The Evolution of Nick Foles
Michael Ignatov / Arizona Daily Wildcat
University of Arizona meets UCLA in an NCAA football game in Arizona Stadium, Tucson, Ariz., Oct. 24, 2009. Arizona up 13-3 at the half
Nick Foles came to Tucson in 2008 as a 19-year-old transfer with only eight collegiate pass attempts to his name.
At the time, the ASU commit turned Michigan State backup was still searching for the right program to help him transform his NFL intangibles into collegiate success.
Three years, 23 games, 39 touchdowns and 5,677 yards later, the 6-foot-5, 240-pound quarterback is now the face of not only UA football, but the entire athletic department.
Foles proved last season that he could put up big-time numbers, ranking second in the Pacific 10 Conference in passing yards and sixth in the NCAA in completion percentage.
But for Foles to step into the role of Arizona’s unquestioned leader and Arizona’s big man on campus, the Austin, Texas, native needed to take the reins this summer and make the Wildcats his team.
Teammates say Foles has done all of that and more this offseason. Now, the fate of the Wildcats rests in his right arm.
“He’s much more confident and a better leader,” said head coach Mike Stoops of Foles’ growth. “He’s just become a more complete player and really embraced the role of taking the team and putting it on his back, and doing what he can do to give us a great chance of winning. He does everything he can to put us in a positive direction.”
Foles further developed those leadership skills this summer at the Manning Passing Academy, where he and 35 other Division I quarterbacks served as counselors. Foles learned from Peyton Manning, Eli Manning, Archie Manning, with other top quarterbacks like Stanford’s Andrew Luck.
Foles brought that newfound knowledge back to Tucson where he organized 7-on-7 drills this summer, helping the Wildcats grow as not only a team but also a family, teammates said. During scrimmages he walked both sidelines, giving his input on both sides of the ball.
Backup quarterback and friend Bryson Beirne said Foles transformed into both a better leader and teammate, something that will help him handle his talented receiving corps, which figures to be one of the best in the conference. According to receivers coach Dave Nichol, Foles is “exactly what you want at that position.”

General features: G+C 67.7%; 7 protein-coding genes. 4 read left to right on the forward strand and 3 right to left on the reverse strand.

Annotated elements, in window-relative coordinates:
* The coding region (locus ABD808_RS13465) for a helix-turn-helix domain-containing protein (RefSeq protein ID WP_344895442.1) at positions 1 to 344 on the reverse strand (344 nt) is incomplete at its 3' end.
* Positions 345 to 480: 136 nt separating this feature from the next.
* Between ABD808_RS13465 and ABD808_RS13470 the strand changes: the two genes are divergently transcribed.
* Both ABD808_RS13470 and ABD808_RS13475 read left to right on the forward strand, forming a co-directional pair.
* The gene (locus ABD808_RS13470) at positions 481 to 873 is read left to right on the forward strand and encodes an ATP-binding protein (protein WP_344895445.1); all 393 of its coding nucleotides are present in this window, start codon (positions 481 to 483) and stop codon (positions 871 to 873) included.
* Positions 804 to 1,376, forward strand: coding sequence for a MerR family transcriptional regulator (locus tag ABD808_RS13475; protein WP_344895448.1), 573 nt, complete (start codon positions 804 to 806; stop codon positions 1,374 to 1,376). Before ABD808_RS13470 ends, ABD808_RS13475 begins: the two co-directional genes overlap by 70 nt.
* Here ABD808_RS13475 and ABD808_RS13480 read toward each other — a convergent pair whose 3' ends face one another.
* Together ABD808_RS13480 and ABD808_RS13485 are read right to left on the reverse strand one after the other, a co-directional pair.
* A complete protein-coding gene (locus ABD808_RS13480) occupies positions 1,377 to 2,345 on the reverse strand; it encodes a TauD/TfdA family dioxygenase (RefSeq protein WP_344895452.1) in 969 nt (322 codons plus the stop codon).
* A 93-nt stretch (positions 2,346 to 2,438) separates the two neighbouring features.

“He’s just matured a lot more,” Nichol added. “He’s good about getting on the guys when they need it and then loving them up when he needs to. You could tell he had it as a sophomore, sometimes he just didn’t know how to say it or put it or whatever. But now it’s his team.”
More than anything, Foles understands that this is his team, making him accountable for everything he does on and off the field. He said his experience has taught him that he’s both leader-by-example and leader-by-command.
“They rally around me,” Foles said. “I’ve got to be out there working my but off everyday.
“I can’t have a bad day,” he added. “That’s unacceptable. I always have to have a good day and that’s something that I understand and embrace.”
Foles showed flashes of that leadership last season, marching the Wildcats down the field for back-to-back game winning drives against Iowa and Cal early on.
But he fell short of expectations at times late in 2010. Despite putting up monster numbers, he flopped during the Alamo Bowl, inside the same dome he’d played in five times before as a high school quarterback.
The Texan threw three costly interceptions — two in the first half and one for a touchdown — and forced a handful of throws as the Wildcats were stomped 36-10 by Oklahoma State.
But Foles has put the underwhelming performance behind him, and with a solid senior season infused with more accountability he could cement himself as one of the greatest quarterbacks in program history.
He’s prepared himself for the pressure that comes with being the leader of Arizona’s 2011 football team, and he’s tasted the success and failure of the past, giving him the necessary makeup to thrive as the big man on campus, according to quarterbacks coach Frank Scelfo.
“I think it’s obvious,” Scelfo said. “I think he embraces the atmosphere but also he’s very level-headed and keeps both feet on the ground.”
Cool and collected, Foles is leaning on his growth as a leader to make his senior year his best yet.
“I’m not going to put myself out there and say it,” Foles said. “That’s just the position I’m going to be in. The thing is I’m not going to change anything. I’m just going to stay true to who I am, and that’s what I’m always going to do. That’s how I play this game.”